In light of the continued globalization of business activities, and the increasing number of mergers that are subject to review under merger laws in more than one jurisdiction, the Organization for Economic Co-operation and Development (“OECD”) published on March 23, 2005, a Council Recommendation, on merger review best practices.

The OECD Council Recommendation builds on work conducted by the OECD Competition Committee which is made up of the heads of the world’s major antitrust authorities, as well as the work of other international bodies, such as the International Competition Network, in the area of merger review. In particular, the Council recommends that the governments of member countries (which include most European countries states, the U.S., Australia, New Zealand, Japan, Korea, Turkey and Mexico) should:

  • Conduct merger review procedures in an effective, efficient and timely manner. They should, in particular, avoid imposing unnecessary costs and burdens on businesses by asserting jurisdiction appropriately, using clear and objective criteria to determine whether a merger requires notification or qualifies for review, setting reasonable information requests, enabling mergers that do not raise material competition concerns to be reviewed and cleared expeditiously, and providing merging parties with a reasonable degree of flexibility in determining when they can notify a proposed merger.
  • Ensure that merger rules, policies, practices and procedures are transparent and publicly available, and antirust authorities issue publicly available reasoned decisions.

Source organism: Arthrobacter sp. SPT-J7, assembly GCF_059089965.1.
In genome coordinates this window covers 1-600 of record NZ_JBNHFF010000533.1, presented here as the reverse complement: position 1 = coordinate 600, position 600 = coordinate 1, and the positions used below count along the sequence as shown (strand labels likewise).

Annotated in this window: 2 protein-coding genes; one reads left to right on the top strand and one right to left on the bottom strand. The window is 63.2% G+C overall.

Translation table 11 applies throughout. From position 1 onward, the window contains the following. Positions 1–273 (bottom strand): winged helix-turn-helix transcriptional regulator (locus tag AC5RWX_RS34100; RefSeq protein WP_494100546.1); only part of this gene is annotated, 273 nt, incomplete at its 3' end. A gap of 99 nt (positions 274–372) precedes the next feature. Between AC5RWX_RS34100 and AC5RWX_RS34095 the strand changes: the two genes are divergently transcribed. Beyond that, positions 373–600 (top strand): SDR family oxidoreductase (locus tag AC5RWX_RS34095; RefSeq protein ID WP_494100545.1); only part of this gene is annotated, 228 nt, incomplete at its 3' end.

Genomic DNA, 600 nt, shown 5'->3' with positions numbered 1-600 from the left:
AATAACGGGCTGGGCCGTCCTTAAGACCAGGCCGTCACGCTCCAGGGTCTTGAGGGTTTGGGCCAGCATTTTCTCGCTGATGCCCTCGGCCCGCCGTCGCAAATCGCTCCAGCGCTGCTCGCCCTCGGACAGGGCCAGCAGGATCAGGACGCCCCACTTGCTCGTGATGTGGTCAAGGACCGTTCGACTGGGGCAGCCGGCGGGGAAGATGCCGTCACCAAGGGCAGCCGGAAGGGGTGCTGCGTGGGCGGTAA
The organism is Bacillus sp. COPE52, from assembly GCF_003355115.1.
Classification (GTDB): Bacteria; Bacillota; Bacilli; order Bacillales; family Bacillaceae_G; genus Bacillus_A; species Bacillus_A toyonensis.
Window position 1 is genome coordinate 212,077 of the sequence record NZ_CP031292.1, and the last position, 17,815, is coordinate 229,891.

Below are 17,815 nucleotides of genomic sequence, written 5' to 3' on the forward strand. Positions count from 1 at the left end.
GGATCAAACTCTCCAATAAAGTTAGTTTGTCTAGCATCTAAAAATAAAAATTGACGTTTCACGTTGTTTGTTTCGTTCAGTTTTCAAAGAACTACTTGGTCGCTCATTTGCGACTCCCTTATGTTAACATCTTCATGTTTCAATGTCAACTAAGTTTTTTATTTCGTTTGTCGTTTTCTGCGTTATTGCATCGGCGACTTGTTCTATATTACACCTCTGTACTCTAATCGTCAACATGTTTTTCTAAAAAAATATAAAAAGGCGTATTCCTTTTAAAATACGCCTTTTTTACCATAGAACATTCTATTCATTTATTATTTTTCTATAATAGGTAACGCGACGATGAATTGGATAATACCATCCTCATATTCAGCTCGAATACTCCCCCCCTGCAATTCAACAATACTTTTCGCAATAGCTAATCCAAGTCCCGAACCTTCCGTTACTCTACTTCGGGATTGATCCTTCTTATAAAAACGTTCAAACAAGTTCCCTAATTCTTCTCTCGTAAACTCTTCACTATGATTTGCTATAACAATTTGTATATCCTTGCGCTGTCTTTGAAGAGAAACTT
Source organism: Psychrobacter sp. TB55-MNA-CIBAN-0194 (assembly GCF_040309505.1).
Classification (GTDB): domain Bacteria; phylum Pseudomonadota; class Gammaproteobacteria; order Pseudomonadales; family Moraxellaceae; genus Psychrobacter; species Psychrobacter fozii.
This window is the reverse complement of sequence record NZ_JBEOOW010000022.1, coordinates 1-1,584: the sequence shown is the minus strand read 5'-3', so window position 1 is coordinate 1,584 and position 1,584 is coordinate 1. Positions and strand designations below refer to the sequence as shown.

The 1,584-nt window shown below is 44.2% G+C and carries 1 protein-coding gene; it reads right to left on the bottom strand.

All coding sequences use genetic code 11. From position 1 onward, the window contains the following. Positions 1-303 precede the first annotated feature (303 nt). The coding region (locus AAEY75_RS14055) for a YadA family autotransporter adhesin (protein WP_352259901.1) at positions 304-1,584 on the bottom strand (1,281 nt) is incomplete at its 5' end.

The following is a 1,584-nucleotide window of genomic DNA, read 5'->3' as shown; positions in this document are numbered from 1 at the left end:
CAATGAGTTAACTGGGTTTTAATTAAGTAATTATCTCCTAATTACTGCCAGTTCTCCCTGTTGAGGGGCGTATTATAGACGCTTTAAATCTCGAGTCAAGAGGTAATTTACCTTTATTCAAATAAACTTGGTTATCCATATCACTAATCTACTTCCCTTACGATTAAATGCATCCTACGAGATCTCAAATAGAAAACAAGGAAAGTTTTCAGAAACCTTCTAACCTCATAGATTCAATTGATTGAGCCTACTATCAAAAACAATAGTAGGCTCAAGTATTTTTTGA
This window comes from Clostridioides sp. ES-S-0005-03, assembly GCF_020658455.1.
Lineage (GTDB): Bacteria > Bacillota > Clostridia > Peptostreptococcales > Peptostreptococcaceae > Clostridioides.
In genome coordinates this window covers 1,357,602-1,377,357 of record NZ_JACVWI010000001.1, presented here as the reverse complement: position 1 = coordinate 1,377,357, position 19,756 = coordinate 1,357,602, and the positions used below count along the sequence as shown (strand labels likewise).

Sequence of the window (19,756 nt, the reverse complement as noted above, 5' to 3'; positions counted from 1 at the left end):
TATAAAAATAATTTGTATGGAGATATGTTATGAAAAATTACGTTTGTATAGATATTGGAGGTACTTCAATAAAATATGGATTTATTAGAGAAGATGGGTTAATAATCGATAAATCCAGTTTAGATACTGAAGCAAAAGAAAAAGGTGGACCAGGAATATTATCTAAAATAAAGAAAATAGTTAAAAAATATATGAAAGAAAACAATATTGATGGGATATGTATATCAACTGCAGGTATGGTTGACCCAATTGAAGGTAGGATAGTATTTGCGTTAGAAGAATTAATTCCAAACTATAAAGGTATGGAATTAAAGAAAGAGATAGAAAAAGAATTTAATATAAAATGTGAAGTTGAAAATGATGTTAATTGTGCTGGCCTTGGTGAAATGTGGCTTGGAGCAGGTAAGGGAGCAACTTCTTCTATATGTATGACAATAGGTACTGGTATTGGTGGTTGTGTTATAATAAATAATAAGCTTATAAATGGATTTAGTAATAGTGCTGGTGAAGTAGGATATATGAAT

• Ensure procedural fairness for merging parties, in particular, by providing the opportunity to comment on material concerns and the right to seek timely review of decisions by a separate adjudicative body. Merging parties should also have the opportunity to consult with the competition authorities about significant legal and practical issues at key stages in the investigation.
  • Allow third parties with a legitimate interest to comment on proposed mergers.
  • Treat foreign firms no less favorably than domestic firms.
  • Protect business secrets and confidential information, including those obtained from another antitrust authority.
  • Seek to cooperate and to coordinate their reviews of international mergers in appropriate cases. National laws should be aimed at resolving domestic competition concerns, and inconsistencies with any remedies imposed by other jurisdictions should be avoided. This cooperation and coordination should be facilitated by national laws and by bilateral and multilateral agreements. Merging parties should also be encouraged to facilitate this in the timing of their notifications, and by waiving their confidentiality rights.
  • Ensure that competition authorities have sufficient powers and resources to conduct merger reviews efficiently and effectively and to cooperate with other authorities.
  • Review their merger laws and practices on a regular basis to seek improvement and convergence towards recognized best practices.

Finally, the OECD Council instructs its Competition Committee to conduct further work to enhance the effectiveness of merger review, reduce costs, and strengthen cooperation and coordination between antitrust authorities. The Committee will also review the experiences of member countries and report on any further action that should be taken to strengthen cooperation and to achieve greater convergence towards recognized best practices.

Mergers with an international dimension can impose substantial costs on antitrust authorities and the merging parties, and the OECD’s Recommendation recognizes that it is important to address these costs without limiting the effectiveness of national merger laws. It is hoped that the Recommendation encourages cooperation and coordination among foreign antitrust authorities with respect to international mergers, and will lead to reduced transaction costs, promote efficiency and, achieve consistent, or at least non-conflicting, decisions.